Today Ben and Shira started homeschool jump rope classes. They loved it. I just have to wrap my head around the fact that jump rope, that old playground favorite from my childhood, now has its own classes.
I've just read an article on ABC news about preschool expulsions being on the rise. They talk about preschoolers acting in antisocial ways, biting, hitting etc.. They give really "interesting" reasons for this behavior - crowded classrooms, poverty, poor parenting and poorly trained teachers are the top ones.
I'm just stunned that anyone actually thinks that antisocial behavior in the preschool crowd is unusual. Kids are antisocial, our jobs as parents is to socialize them, to teach them how to behave in public. We do that by modeling behavior in our own homes.
I vividly remember how my children's behavior would deteriorate when we had too many play dates. Preschoolers copy everyone around and if they are surrounded by more unsocialized preschoolers than socialized adults, then their behavior only deteriorates.
Parents need to wake up. Preschoolers belong at home with loving parents where the ratio of adult to child is not 1:20, or worse. I pity teachers who have to manage classrooms of preschoolers. They are outnumbered and I don't think they stand a chance.
To think that some politicians are deluded enough to think that universal preschool is the answer to our education woes.
I worry about all these kids who spend all day long in child care from the time they are babies. I wonder how well they are socialized.
Ben and Shira take karate lessons at our local Y. Somewhere in a lesson Shira heard that self defense is a very important skill for women. She asked me why this was so. I was at a loss, I didn't know what to say to a 6 year old so I told her that sometimes boys want to kiss girls against their will and knowing karate for self defense helps the girls stop the boys from kissing them. She thought about this for a moment and then said, "But mommy, sometimes you want the boys to kiss you.".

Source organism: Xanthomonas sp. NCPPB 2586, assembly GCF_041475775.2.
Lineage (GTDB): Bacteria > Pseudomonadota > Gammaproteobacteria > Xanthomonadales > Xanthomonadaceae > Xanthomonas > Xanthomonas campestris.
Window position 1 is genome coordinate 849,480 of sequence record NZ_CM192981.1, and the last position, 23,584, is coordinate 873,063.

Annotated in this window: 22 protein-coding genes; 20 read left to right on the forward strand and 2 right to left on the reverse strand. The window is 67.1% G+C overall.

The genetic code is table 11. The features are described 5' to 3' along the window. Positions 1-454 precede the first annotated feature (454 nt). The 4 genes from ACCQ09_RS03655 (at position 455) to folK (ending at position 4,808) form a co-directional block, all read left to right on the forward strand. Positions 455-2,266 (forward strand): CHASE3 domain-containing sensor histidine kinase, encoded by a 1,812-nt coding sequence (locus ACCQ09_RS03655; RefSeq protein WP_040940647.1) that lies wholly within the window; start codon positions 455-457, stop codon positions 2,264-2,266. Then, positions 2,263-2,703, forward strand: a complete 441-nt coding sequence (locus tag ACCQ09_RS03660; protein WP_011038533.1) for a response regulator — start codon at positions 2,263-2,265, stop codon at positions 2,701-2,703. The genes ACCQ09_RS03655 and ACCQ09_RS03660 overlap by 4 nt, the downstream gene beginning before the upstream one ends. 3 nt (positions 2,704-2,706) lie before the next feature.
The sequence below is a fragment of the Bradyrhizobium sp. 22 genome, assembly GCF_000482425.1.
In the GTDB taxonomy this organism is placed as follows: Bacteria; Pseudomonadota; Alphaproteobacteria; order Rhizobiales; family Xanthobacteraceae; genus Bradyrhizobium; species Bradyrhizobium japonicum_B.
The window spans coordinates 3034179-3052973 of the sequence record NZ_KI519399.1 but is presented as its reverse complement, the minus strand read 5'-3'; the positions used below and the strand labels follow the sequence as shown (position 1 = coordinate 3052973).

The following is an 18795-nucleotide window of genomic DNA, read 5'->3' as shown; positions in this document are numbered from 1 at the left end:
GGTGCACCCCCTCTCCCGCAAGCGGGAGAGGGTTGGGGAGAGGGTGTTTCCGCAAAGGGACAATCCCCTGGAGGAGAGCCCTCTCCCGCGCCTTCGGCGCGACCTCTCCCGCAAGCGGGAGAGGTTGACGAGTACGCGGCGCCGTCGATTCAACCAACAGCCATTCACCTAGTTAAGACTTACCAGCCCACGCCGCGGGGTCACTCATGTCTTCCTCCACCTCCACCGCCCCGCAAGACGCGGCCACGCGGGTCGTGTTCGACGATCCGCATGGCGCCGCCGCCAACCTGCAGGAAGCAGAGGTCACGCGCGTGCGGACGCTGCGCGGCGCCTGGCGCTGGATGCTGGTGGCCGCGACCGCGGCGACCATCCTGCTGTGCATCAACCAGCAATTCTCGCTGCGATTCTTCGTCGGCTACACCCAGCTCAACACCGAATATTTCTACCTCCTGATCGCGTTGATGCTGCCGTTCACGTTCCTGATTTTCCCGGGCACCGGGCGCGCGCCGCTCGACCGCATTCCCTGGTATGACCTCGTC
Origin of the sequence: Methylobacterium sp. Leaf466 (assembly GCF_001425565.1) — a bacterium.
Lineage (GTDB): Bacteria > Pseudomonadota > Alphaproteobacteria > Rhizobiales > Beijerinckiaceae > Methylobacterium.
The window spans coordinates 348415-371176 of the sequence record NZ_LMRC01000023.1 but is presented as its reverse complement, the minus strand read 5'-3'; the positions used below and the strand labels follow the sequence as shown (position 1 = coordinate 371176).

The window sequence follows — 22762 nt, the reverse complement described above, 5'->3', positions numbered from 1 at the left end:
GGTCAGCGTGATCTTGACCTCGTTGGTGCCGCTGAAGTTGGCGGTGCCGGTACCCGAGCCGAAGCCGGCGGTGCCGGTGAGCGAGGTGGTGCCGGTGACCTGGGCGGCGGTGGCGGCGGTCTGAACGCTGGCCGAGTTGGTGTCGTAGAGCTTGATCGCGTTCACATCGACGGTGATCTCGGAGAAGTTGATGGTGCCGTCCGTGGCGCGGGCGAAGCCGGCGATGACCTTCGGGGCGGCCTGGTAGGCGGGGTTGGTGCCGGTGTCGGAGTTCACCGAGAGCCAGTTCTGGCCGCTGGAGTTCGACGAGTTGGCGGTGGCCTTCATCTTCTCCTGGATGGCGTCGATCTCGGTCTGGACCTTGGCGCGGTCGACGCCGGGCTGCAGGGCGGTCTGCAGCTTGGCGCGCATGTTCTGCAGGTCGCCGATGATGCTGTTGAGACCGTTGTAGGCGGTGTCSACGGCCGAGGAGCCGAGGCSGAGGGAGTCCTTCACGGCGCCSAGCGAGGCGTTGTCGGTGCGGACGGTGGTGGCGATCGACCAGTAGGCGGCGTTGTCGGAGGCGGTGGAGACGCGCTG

Obliviot is one of my favorite words. It describes a huge sector of the community so aptly - oblivious idiots. I've met more than my fair share of obliviots this last week. Last Saturday we saw a woman driving her car while doing a crossword puzzle. I kid you not. She had the paper folded neatly on her steering wheel and the pencil in her left hand. To make matters worse, this was no quiet, country road, this was I95 in busy traffic.
Later that day, also on I95, we passed a woman who was watching a DVD on her dashboard as she drove.
i wish I had had the presence of mind to whip out the cellphone and take movies of them to post to YouTube. idiots like that need to be publicly exposed and humiliated.
Last night we went to Noodles Cafe in Naples, FL. We were pleased to note that they had a gluten free menu. Ben and Shira go to eat noodles in a restaurant for the first time in their lives. Our table was so dark that we could not read the menu. We asked the waiter for more light and he brought a tea light. What he thought that tiny, flickering flame was going to do was beyond me.
i should have known that this was not a harbinger of a good dining experience. Ben, Shira and I all ordered GF pasta. It arrived super al dente. It crunched when chewed, so we sent it back. The waiter asked me a few times if I was sure that it was undercooked. When did waiters start questioning their customers?
I was a little confused when they took B&S's food but left mine on the table. The kids just wanted plain noodles. I had noodles with broccoli, mushrooms and sundried tomato. Turns out that they just tossed B&S's food back into the boiling water for a while and then cooked me more noodles. They brought out a small bowl of pasta for me and told me to move my veggies from the other dish onto this pasta.